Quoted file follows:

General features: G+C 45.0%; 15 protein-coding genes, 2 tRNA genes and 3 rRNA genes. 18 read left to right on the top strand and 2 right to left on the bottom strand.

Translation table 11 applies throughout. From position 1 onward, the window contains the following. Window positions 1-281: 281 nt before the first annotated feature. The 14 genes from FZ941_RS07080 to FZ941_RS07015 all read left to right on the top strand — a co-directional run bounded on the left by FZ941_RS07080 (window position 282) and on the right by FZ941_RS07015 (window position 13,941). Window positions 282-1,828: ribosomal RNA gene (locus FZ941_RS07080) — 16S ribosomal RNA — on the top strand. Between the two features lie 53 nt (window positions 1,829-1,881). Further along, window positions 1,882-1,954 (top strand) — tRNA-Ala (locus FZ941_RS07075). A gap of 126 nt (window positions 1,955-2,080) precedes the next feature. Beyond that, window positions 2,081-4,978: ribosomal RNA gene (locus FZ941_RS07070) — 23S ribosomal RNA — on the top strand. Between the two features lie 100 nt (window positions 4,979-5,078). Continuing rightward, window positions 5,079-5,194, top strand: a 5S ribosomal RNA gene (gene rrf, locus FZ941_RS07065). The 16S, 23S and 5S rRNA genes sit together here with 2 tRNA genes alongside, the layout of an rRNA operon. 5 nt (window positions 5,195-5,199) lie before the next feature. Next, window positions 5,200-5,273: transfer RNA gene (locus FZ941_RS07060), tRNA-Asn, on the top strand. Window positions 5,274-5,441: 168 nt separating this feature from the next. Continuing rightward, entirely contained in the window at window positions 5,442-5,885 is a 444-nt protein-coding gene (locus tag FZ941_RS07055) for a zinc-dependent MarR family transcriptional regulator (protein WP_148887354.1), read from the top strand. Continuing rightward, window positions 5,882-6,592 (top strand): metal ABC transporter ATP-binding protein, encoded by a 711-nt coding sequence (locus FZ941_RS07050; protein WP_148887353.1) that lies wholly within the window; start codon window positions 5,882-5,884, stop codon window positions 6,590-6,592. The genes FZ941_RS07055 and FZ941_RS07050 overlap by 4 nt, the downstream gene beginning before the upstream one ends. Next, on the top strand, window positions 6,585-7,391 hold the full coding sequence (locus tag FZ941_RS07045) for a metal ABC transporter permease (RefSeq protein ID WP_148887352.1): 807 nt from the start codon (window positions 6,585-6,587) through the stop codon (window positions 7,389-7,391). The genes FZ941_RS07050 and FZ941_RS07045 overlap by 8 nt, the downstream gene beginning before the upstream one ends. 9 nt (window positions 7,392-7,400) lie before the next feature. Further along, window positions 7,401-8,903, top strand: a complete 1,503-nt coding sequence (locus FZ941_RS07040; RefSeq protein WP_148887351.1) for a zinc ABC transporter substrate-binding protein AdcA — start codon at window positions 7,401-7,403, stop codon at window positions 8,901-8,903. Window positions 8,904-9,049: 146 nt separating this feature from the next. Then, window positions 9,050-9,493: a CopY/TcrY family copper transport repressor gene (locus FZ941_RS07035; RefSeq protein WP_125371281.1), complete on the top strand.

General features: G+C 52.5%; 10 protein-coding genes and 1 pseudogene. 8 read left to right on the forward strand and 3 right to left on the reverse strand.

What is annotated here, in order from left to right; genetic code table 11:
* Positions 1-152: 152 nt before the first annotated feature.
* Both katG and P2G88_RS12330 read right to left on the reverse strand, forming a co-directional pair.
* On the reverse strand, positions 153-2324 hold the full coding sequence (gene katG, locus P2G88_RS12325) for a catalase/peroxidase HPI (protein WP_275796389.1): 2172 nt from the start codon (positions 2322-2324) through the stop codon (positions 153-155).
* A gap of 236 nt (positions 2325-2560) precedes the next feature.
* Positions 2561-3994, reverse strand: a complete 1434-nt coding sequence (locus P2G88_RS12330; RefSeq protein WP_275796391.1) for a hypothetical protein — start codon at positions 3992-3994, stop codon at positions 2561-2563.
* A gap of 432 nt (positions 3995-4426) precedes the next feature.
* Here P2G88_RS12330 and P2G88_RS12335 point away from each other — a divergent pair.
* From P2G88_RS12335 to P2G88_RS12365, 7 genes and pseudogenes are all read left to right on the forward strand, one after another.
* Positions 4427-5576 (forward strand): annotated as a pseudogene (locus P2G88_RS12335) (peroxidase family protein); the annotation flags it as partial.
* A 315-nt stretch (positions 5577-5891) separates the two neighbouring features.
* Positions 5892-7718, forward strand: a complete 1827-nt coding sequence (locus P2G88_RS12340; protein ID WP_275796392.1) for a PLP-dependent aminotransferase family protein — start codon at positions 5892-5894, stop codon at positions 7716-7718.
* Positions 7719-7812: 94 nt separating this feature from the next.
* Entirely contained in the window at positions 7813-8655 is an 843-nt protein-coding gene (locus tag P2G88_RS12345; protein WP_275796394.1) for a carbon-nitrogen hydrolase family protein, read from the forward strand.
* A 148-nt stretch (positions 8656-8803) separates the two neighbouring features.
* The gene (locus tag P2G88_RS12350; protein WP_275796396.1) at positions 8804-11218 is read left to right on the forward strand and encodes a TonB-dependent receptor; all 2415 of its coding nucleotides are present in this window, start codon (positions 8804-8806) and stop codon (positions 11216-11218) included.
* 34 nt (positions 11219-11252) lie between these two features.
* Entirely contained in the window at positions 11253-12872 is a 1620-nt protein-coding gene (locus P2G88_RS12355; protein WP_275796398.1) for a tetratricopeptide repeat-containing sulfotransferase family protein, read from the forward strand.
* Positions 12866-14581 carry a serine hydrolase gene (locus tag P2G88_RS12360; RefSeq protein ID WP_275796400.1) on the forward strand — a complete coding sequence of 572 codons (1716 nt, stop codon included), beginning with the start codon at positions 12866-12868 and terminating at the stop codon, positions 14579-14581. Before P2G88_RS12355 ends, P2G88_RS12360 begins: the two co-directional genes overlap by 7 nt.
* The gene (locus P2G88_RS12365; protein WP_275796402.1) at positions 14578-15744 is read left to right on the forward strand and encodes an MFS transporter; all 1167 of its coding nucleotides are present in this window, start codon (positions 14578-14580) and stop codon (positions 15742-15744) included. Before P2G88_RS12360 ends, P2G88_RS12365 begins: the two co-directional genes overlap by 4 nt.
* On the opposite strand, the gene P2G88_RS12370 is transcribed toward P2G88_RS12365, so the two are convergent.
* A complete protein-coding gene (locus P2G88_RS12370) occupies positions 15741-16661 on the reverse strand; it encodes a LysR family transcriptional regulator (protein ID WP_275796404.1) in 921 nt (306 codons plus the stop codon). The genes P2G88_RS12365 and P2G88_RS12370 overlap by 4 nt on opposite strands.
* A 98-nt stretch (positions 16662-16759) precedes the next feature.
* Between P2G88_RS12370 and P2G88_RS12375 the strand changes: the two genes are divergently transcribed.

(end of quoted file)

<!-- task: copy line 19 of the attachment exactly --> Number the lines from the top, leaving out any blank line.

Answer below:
* The gene (locus tag P2G88_RS12350; protein WP_275796396.1) at positions 8804-11218 is read left to right on the forward strand and encodes a TonB-dependent receptor; all 2415 of its coding nucleotides are present in this window, start codon (positions 8804-8806) and stop codon (positions 11216-11218) included.